They thrive. They grow. They do amazing things. They feel proud of what they do. They are motivated and energized.

When you get a whole team of people who are in the right roles, the team becomes unstoppable. And then you are free to look forward and lead (and keep vigilant at removing the crap, which takes actual time).

Your job is a leader is to create that team—a team that can amplify what you can do. Otherwise you are at the helm of a team that is constrained by you, not led by you.

Patty Azzarello is the author of Rise: 3 Practical Steps for Advancing Your Career, Standing Out as a Leader, and Liking Your Life. Follow her @pattyazzarello.

[Image: Flickr user Andrew Halpern]

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  • Pamela Saha

    Real nice article. Specially liked the part of empowering and not just delegating. Only an empowered employee puts in his best always. Also clarity is communication with no scope of ambiguity as to ones roles and expected deliverables should set the tone at the very beginning.

  • Shep Hyken

    article about creating a fulfilling employee culture. And when you have happy
    employees, they are more engaged, which is good for everyone – especially the
    customer. Before you can have a great company that is known for its great
    customer service, you must have great employees that are willing and able to
    take care of the customer. This article has several important strategies to

  • Vanessa Penagos

    Absolutely agreed with this article. Especially "If you are not going to change the people, find a less ambitious business model you can execute with the team you have." 

  • Kathryn Taylor

    I think the 3 ideas to "get rid of de-motivating crap" are great. Uncertainty can feed into the other two (negativity and lack of accountability).  Leaders need to have a clear sense of where they want the company go go and lead. 

    In working with small non-profits, my question is how do leaders do this with very limited resources - both financial and people.  It's easier to get the right people in the right roles when you have a large company but when you're a team of 3-5 and every role has to be filled, it's much more difficult.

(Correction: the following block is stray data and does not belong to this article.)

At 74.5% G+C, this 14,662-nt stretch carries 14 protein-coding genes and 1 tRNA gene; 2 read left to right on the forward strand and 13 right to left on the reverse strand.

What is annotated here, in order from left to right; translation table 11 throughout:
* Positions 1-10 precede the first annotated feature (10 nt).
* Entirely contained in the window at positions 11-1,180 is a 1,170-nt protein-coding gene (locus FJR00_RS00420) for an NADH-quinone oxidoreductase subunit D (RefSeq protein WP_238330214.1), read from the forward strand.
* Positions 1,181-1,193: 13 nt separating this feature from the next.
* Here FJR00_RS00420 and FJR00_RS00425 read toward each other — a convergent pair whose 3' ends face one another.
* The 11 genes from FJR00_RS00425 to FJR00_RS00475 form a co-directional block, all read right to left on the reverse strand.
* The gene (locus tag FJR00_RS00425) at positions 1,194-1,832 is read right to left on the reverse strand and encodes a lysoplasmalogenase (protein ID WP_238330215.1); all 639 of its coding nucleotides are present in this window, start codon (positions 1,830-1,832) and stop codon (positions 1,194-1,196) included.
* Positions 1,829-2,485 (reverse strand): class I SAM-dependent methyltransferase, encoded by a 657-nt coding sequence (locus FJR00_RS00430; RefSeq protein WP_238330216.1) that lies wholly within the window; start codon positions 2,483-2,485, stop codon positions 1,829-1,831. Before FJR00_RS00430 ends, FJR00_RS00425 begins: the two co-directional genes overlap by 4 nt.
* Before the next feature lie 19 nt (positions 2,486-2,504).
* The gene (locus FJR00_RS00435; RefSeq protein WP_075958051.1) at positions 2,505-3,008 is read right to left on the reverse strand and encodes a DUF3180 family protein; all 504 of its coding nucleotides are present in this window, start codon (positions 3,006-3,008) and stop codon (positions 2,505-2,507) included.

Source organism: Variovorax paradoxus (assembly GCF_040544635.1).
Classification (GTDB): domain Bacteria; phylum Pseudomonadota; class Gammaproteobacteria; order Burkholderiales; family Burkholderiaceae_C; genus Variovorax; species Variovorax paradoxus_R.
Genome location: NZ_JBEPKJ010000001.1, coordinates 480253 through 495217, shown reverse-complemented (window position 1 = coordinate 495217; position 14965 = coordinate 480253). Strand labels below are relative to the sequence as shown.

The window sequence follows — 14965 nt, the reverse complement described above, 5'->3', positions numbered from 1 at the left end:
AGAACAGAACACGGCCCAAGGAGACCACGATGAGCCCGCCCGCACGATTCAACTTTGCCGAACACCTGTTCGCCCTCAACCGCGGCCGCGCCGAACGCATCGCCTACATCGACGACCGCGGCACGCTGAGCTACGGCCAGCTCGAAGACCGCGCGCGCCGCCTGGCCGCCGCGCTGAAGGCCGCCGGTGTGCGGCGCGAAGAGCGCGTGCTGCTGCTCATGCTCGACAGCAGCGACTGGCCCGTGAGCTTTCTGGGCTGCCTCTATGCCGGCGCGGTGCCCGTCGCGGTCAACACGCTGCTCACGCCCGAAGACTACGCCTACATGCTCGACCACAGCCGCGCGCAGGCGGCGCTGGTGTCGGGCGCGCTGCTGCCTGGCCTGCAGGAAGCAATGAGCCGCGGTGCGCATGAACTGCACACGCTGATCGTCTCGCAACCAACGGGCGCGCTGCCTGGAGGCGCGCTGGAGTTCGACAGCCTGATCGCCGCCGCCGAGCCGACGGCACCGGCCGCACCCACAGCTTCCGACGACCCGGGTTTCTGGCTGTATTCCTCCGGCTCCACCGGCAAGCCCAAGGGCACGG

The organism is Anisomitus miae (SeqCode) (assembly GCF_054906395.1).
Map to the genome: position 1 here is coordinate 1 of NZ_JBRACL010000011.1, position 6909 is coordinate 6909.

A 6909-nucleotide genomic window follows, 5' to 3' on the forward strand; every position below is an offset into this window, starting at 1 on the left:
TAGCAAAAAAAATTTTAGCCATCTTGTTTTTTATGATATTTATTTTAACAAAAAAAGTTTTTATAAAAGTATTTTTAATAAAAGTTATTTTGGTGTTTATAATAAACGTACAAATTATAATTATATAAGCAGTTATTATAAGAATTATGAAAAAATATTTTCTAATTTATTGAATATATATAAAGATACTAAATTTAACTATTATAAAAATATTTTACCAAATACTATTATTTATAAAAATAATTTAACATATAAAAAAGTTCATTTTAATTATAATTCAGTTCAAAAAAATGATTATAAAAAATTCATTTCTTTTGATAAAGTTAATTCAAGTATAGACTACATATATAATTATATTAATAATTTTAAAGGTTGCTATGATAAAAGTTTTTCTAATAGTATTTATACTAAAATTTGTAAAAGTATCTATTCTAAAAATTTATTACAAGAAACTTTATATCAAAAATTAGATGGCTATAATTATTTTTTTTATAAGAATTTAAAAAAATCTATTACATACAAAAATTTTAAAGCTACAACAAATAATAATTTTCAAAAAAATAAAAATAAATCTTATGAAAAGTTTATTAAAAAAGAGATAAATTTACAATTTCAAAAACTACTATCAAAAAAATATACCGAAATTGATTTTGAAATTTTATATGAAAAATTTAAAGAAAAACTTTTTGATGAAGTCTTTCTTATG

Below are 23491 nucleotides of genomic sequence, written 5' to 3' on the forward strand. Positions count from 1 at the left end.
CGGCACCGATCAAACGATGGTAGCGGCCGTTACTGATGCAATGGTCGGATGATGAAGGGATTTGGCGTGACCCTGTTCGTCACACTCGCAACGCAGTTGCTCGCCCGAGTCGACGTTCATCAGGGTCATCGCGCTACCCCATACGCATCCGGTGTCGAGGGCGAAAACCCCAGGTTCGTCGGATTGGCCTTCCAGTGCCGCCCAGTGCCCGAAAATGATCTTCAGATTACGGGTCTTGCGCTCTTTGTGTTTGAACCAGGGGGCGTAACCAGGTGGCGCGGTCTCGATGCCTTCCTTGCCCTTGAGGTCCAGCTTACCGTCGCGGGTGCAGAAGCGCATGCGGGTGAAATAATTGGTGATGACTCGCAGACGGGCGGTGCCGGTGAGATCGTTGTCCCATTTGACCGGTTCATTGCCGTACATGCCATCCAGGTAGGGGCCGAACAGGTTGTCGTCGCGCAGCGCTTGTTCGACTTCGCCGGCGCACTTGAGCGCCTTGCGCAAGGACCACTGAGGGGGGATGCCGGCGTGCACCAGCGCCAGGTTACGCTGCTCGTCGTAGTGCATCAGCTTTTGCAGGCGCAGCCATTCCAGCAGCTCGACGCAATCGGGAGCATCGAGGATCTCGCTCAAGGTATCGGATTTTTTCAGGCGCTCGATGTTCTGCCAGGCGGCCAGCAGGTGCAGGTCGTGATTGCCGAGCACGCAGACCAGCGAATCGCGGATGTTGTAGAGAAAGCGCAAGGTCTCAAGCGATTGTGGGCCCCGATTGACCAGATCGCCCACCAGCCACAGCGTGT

• Dan Goldstein

    Nice! I am sure there is a whole other post in the line "
    Address missed deadlines with consequences and action plans. (You’d be surprised how much positive energy this creates.)" If not, what are your thoughts on matching consequences with failures?

  • Derbhla Dunne

    Such a great article!  If you let people be amazing, they rise to the occasion.  Loved this part:  "Don’t just delegate work. Delegate power. Let people make big decisions and solve big problems".  It's all about empowerment.  Also, second the Amen from  , if you get rid of managers who are bullies, a whole team can turnaround and do amazing things.

  • Spark Hire

    Great article! These are all great tips on how to make your company culture even better for employees. The one that really resonated was getting the right people into the right roles. To do this, you need to focus on the hiring process. This could mean focusing on better hiring collaboration or employing new technology like video interviews in order to get a more personal feel for candidates faster. Either way, you need to take a look at how to improve your current hiring practices to get better people in the door.

  • @rosemaryaiello

    My favorite: "Remove any managers who are bullies, or who block communication." Amen.

  • @rosemaryaiello

    My favorite: "Remove any managers who are bullies, or who block communication." Amen.

  • Amber King

    As leaders, it is one of our responsibility to create a happy and workable environment. One of our roles is also to bring out our employees potential.  By doing these things, we will create happy employees and happy employees = productivity.

  • Michael Benghiat

    Love, love, love this...the only way to manage people - through empowerment, sense of ownership and accountability.

  • Chris Bittinger

    I love point #2.  How does a leader really remove uncertainty? I am not sure that really should be a goal of a leader.  How does one excel at Point #2, if they are not able to embrace the uncertainty of outcomes they cannot control? 

  • Kirkistan

    I'm amazed when I think of how many great people I've worked with: bosses and colleagues, who practice this innately. Super article.

  • KellyB

    GREAT article!  I do some of this already, but can always use more ideas to let my people be great.  Thanks!